Reading is one of my hobbies. I especially love to read God’s Word, the Bible, and also enjoy reading other material. But I’m not an avid blog reader, even though my son is a “professional” blogger. Blogs seem to either unite or agitate an audience.
Recent murders of bloggers in Bangladesh stagger my mind when I think of the freedom we have in this country to express our feelings about a number of subjects, including religion, without the fear of retribution, much less loss of life.
Freedom is the cornerstone of the United States — my adopted country. Growing up in Panama, I remember the fear of forgetting one’s cedula (identification/voting card), which listed your voting record by year. If you were stopped by the Guardia Nacional (National Guard), you could be assured of being asked for your card. For not voting in elections, officers could either issue a ticket or make an arrest.
I still remember the chaos in the streets while we were confined to our apartment during a military coup. It was a frightening time, which American-born citizens have never had to endure. I mention these experiences because they speak to the issues of freedom and engaging culture.
Recently I received a copy of the book, “Onward: Engaging the Culture without Losing the Gospel,” by Russell Moore, president of the Ethics & Religious Liberty Commission of the Southern Baptist Convention. His premise is that now, in shifting times, Christians don’t need a doubling-down on the status quo nor pulling back into isolationism.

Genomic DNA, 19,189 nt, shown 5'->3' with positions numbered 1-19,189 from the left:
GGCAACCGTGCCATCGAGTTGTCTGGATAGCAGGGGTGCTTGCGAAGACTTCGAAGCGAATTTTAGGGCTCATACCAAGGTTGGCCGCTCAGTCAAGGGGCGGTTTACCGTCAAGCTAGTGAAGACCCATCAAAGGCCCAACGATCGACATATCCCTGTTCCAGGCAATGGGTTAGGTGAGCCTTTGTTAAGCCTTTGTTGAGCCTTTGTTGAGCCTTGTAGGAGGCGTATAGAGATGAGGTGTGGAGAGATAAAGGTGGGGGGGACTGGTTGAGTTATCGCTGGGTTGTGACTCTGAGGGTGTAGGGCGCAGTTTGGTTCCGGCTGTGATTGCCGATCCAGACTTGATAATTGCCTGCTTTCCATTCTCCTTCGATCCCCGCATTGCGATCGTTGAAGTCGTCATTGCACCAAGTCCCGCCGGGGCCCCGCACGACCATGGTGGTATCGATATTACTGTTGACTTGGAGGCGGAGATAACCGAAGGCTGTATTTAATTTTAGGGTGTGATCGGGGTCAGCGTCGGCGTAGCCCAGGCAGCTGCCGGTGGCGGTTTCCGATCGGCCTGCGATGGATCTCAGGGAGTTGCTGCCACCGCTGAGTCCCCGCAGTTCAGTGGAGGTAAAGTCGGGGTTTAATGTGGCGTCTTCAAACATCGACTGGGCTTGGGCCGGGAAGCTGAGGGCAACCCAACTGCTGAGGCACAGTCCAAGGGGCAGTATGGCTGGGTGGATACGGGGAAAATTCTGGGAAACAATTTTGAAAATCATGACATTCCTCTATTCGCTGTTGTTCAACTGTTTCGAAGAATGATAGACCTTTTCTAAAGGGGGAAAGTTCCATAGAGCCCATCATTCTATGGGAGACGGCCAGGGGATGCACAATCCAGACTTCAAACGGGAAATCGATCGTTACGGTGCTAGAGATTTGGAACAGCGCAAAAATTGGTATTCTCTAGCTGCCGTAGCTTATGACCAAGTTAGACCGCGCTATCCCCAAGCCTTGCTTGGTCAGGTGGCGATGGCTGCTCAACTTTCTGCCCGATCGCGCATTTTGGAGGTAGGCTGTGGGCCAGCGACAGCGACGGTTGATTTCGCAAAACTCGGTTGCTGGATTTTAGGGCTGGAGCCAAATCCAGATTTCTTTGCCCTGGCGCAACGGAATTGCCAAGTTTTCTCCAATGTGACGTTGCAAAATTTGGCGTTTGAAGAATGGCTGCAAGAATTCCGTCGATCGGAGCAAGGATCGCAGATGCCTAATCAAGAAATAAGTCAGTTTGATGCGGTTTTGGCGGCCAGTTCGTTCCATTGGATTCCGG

Instead, Moore contends we need a church that speaks to social and political issues with a bigger vision in mind: the Gospel of Jesus Christ.
There is a great need to engage the culture as the Bangladeshi bloggers did. At times I find Christians “heading for cover” because “it’s almost over.”
I have a very dear friend from my youth who is a prolific writer, who recently wrote that he knows for certain Christ will return and the world will end in 2015. My instruction manual, the Bible, says, “Now concerning that day or hour no one knows, neither the angels in Heaven, nor the Son — except the Father” (Mark 13:32).
Our passion as California Southern Baptists should continue to be every man, woman, boy and girl hearing and responding to the gospel. Following the headlines and news of this world will not fulfill the task. Each of us needs to be the light in our homes and communities.
Our primary mission field is where we live — California. Let’s engage our culture by committing to be the light shining in dark communities.